PSU unveils $46M building projects

Students lead the way,
donors follow

JAY BENEDICT | Managing Editor

At last night’s SGA meeting, PSU President Steve Scott and
associate vice president of campus life Steve Erwin presented
the university’s plan to raise $24 million using student fee
increases to fund three multimillion-dollar projects.
The university wants to increase student fees by $30
each year for fi ve years, starting with the Fall 2012 semester.
The money generated by the fee increase will help fund
expansion of the Overman Student Center, the Weede athletic
complex, and construction of the PSU Fine and Performing
Arts Center. “We asked ourselves, ‘What
do we want the campus to look like over the next 10 years,’”
Scott said. “These projects will greatly improve the university
immediately and will benefit generations to come.”
If approved, the fee will be assessed each semester of
enrollment, meaning students will pay $60 for the 2012-2013
academic year. The fee will top out at $300 during the 2016-
2017 academic year. As PSU pays off the debt, the fees will
decrease to $105 each semester starting in Fall 2017.
“The $30 increase each year is the highest we’ll go because
some of the necessary funding might be attained through
private donors,” Scott said. “That’s why we want to use a
graduated increase. We might not need as much as we’re
planning for.”

What it will pay About $14 million of the $24 million will go to the Overman
Student Center renovations, which means it will be entirely funded by students.
Over half of the student center will be new and 20 percent of the old building will be
renovated. Both the University Club and Gorilla Crossing are being expanded to include more
seating and dining options. The proposal also moves the entire Student Activities Council,
SGA and Campus Activities Center offices to the main level
of the building.

“Emporia State and Missouri Southern just spent similar sums of money on improvements
to their campus and they were both paid for solely by students,” Erwin said.
Students will also cover $7 million of the $30 million the new performing arts center will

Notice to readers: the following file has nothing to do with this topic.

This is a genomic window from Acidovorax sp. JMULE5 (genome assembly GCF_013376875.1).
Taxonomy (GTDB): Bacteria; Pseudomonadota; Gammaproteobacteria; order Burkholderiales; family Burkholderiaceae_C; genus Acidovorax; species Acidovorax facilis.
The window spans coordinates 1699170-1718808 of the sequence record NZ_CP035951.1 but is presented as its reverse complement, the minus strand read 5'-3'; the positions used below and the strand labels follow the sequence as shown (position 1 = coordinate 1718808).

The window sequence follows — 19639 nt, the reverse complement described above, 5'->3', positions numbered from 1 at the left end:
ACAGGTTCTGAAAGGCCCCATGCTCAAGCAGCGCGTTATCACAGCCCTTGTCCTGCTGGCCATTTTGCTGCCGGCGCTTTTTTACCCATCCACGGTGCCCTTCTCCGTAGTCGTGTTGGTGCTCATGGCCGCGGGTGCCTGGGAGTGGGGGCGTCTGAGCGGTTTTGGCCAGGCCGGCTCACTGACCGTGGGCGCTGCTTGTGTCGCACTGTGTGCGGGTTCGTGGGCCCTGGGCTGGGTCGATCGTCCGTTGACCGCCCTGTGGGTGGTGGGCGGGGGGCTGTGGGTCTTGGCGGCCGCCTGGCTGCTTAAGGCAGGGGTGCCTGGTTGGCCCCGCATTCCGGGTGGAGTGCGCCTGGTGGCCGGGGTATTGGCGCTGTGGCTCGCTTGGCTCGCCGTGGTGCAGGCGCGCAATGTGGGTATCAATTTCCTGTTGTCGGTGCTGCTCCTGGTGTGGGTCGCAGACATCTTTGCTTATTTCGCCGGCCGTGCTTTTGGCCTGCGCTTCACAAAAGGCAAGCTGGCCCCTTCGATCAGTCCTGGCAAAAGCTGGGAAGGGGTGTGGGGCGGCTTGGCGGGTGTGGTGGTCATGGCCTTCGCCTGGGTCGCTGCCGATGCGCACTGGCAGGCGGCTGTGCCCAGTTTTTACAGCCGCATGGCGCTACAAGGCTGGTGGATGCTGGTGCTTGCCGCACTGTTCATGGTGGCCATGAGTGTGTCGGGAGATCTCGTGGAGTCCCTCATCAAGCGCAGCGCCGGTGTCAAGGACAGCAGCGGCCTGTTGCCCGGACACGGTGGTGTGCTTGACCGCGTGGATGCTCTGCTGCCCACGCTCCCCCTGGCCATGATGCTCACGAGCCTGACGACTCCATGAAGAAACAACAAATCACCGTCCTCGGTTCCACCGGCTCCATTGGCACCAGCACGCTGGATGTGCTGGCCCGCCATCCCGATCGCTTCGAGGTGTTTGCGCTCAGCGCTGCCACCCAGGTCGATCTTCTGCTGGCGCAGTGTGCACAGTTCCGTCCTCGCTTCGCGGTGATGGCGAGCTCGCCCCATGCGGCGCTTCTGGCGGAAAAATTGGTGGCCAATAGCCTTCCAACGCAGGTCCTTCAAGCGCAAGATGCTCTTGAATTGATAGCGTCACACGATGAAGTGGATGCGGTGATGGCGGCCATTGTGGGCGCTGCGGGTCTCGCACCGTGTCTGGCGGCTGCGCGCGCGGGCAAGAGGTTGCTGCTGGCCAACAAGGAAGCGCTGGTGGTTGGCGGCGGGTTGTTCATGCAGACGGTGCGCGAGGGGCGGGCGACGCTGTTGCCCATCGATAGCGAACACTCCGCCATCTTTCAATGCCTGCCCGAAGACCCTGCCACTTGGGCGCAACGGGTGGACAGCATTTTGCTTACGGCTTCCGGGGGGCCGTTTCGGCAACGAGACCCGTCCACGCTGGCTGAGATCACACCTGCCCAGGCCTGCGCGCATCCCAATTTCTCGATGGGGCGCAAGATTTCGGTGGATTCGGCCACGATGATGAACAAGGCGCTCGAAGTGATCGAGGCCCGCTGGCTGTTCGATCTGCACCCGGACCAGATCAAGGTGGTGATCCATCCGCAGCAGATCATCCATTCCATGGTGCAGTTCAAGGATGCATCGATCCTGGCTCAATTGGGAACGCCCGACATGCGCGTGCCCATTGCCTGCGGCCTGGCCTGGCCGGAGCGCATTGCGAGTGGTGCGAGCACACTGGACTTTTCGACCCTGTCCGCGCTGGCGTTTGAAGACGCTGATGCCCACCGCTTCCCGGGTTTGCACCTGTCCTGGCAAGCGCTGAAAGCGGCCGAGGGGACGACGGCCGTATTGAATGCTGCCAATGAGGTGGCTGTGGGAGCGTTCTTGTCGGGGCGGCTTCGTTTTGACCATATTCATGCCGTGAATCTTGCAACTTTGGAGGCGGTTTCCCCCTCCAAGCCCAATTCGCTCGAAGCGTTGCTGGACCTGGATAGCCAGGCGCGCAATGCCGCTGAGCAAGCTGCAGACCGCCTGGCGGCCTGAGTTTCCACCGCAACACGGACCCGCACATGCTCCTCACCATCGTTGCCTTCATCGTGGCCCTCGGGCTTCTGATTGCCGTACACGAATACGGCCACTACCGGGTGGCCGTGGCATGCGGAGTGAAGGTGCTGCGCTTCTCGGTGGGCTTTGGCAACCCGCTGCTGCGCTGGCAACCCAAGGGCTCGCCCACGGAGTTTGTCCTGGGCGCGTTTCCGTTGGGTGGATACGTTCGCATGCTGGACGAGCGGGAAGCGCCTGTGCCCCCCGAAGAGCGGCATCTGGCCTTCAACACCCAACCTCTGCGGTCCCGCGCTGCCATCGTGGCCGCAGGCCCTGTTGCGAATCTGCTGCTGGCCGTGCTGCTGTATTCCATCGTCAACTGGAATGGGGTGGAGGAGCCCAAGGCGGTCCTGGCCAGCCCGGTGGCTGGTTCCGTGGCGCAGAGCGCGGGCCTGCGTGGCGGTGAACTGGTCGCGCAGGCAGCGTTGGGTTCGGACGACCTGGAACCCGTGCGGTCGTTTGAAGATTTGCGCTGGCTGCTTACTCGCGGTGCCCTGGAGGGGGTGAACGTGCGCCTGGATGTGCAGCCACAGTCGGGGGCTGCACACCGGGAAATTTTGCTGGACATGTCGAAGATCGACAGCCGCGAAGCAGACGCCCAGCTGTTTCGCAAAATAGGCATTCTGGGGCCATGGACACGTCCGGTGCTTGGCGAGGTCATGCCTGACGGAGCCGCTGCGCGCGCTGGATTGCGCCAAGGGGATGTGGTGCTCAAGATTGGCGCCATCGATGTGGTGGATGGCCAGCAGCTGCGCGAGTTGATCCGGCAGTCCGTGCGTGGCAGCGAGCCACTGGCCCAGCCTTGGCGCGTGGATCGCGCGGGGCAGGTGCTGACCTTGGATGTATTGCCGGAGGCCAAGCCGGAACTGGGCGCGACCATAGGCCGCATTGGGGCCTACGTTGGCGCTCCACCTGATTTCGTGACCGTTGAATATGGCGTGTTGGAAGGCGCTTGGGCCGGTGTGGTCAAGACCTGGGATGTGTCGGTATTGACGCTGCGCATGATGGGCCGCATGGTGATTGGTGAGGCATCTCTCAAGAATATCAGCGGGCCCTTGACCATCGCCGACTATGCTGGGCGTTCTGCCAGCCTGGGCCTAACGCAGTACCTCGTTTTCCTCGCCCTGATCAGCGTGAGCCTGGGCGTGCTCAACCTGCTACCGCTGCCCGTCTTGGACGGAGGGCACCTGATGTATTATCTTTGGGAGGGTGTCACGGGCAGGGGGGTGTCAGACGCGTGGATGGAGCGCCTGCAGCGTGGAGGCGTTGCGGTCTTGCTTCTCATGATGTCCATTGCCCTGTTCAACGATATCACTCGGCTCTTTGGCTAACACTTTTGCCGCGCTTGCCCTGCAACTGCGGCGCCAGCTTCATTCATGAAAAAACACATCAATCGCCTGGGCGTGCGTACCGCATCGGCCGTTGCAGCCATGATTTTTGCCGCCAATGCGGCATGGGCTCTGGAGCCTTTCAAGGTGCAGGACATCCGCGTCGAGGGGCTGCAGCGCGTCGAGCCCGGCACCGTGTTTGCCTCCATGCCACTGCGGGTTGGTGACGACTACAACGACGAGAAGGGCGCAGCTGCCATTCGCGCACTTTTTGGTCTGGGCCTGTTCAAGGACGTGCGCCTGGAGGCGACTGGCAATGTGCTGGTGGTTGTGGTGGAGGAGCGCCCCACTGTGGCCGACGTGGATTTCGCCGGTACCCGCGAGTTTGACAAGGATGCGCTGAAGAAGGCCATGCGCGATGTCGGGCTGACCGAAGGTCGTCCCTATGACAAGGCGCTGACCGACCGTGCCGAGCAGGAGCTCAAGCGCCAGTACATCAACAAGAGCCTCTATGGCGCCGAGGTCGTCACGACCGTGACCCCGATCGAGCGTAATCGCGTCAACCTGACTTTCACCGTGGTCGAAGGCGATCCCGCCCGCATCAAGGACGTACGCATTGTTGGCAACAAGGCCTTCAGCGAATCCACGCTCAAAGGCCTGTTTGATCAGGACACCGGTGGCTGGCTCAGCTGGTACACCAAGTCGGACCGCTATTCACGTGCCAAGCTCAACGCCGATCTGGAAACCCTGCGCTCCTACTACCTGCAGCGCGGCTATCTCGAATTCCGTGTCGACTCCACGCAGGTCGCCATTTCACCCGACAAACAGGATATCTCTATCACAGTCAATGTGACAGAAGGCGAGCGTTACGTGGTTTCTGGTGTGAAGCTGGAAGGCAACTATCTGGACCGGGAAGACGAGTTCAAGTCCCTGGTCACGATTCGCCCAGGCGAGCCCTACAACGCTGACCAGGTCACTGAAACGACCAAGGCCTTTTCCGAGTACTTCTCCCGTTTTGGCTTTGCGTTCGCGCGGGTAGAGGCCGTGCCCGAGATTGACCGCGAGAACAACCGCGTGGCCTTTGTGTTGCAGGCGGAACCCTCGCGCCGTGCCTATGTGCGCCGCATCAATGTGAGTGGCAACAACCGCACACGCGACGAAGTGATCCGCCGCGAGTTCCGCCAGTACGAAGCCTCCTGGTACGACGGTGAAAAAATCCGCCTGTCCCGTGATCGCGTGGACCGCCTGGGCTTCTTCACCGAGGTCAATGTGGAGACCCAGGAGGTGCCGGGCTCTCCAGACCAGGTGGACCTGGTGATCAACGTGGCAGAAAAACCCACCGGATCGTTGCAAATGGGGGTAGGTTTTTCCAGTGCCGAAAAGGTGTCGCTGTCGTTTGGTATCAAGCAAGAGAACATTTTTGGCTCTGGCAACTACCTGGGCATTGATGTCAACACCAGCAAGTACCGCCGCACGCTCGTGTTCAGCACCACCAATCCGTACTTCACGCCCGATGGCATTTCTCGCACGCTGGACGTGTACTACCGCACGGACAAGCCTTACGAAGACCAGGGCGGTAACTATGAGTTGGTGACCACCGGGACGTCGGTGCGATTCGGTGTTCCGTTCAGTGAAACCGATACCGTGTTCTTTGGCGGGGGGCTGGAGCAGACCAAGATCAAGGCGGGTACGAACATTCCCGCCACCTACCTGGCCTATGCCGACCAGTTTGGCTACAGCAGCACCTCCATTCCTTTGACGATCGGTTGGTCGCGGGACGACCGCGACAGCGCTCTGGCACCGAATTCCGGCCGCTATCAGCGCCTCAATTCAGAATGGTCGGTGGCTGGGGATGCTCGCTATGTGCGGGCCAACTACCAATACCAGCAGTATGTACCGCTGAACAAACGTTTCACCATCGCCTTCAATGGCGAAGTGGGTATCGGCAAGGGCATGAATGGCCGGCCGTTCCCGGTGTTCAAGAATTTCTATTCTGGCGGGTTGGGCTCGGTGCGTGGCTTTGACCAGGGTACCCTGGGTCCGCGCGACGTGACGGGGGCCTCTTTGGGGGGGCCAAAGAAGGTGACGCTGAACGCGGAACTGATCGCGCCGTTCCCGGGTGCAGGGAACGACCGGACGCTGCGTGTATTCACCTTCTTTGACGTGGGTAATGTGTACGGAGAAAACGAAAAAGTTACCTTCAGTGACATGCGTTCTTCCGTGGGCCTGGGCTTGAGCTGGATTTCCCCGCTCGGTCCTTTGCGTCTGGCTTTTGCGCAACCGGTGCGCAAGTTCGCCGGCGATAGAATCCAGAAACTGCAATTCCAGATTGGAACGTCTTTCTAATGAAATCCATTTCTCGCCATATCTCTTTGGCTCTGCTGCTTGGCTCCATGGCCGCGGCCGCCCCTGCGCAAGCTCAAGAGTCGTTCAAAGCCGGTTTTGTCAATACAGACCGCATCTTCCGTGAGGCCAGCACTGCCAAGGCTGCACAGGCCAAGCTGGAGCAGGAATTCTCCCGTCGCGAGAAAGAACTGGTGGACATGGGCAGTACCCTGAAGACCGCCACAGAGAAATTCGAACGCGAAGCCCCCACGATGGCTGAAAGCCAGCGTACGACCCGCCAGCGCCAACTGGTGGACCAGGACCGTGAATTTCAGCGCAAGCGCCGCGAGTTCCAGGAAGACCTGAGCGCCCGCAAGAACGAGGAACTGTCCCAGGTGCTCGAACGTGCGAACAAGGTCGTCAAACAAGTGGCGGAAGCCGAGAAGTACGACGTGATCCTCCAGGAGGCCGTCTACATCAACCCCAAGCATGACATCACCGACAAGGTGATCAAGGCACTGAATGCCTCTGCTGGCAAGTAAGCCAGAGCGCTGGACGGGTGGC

cost. Scott says it’s been 30 years since PSU had a performing arts center that could host
nationally renowned speakers and artists. The new structure will have two performance
halls and plenty of space for artists to create and display their work.

“We could break ground on the performance center if we know we can secure the funding
to start,” Erwin said. The Weede renovations and expansion are projected to cost
$12 million and the remaining $3 million of student fees will go toward that. The renovation
includes a facelift for John Lance Arena, new coaches’
offices, an expanded weight room, an indoor football fi eld, and a 300-meter indoor track.
Erwin says that in addition to easing the overcrowding of the current Weede, students will
also have access to the new features. “I think the Indoor Event Facility can be a local economic
engine,” Scott said. “We could use it to host trade shows and community events.”
Student help vital Scott and Erwin said that student support is important. Donors respond more favorably
if they see that the students are behind the plans. It’s easier to raise funds if the students are
willing to chip in, too. “It’s a lot easier to get the last million dollars for a project
than it is to get the first million,” Scott said.

The two also said that the plan is important to Pitt State’s growth. The Student Rec Center,
Student Health Center, and Crimson Commons were all built without signifi cant student
investment, and PSU’s enrollment has increased each year since their completion.
What’s next
While all the projects are still in the planning stage, Scott
said all the buildings could be completed within fi ve years, if
they have the students’ backing. It will take about two years to
complete the performing arts center. There is about another
10 months in planning and a year in construction for the Indoor
Event Facility. The student center renovation has another
two years of planning and about that much time in construction
before its completion.

“When I think about the tech center, a new performing arts center, and a new Weede near Ford and
Homer and the renovated student center as the hub of our campus,” Scott said, “I can’t help but think
that’s a solid foundation for our university for years to come.” Scott and Erwin want to put the fee
increase to an online student vote during the week to gauge student support the week before spring break. They
will then assess those results and decide what the next move is. For more information on the plans
visit www.pittstate.edu/mycampus.

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